HARARE – Interior Minister Kazembe Kazembe has stepped up his efforts amid immense public pressure, waiving the controversial $20 application fee for Zimbabwe’s new electronic passport.
The fees were to be collected by the Commercial Bank of Zimbabwe under an opaque agreement that human rights lawyers say will be challenged in court.
In a legal document published on Friday, Kazembe said it would overturn an earlier decree announcing new fees for the so-called “e-passport”, which the government says has enhanced security features.
Kazembe has eliminated application fees, while the price of new passports remains at $100 for the ordinary passport and $200 for an emergency passport. It is still unclear when the new passports will be issued.
Zimbabwe says the current passport book will be phased out by the end of 2023, forcing the country’s 5.5 million passport holders to apply for the new documents.
Zimbabwean human rights lawyers wrote to Kazembe in December asking “to be provided with the procedures and criteria used to designate CBZ Bank as the entity handling ePassports”.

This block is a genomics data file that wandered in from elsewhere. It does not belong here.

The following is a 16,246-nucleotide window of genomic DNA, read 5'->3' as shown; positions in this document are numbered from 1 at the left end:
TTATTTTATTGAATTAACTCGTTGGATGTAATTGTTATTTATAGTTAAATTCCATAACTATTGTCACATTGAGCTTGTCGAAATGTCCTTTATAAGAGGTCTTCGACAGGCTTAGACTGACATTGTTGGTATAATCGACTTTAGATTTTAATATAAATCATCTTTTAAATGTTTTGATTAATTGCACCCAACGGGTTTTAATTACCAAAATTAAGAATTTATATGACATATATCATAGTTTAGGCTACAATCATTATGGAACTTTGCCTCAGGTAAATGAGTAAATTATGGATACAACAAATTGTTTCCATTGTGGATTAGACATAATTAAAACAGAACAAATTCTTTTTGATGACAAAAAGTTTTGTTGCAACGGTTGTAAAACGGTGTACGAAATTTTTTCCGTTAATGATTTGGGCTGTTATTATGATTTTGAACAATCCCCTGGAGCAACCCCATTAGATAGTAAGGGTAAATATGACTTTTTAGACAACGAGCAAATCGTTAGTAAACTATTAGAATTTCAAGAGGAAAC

The bank is suspected of being part-owned by oil tycoon Kudakwashe Tagwireyi, who faces US and UK sanctions for bribing state institutions.
The lawyers also described the decision to let Zimbabwe’s current passport book expire by December 2023 as “grossly unreasonable”. Instead, they suggested that current passports should be allowed to run their course and only then should holders apply for the e-passport.
Zimbabwe has chosen the corruption-linked Belgian company Semlex, through its Lithuanian-registered subsidiary Garsu Pasaulis, to print the new passports.
The government has not said how long the contract will last and how much Garsu Pasaulis will earn from the deal.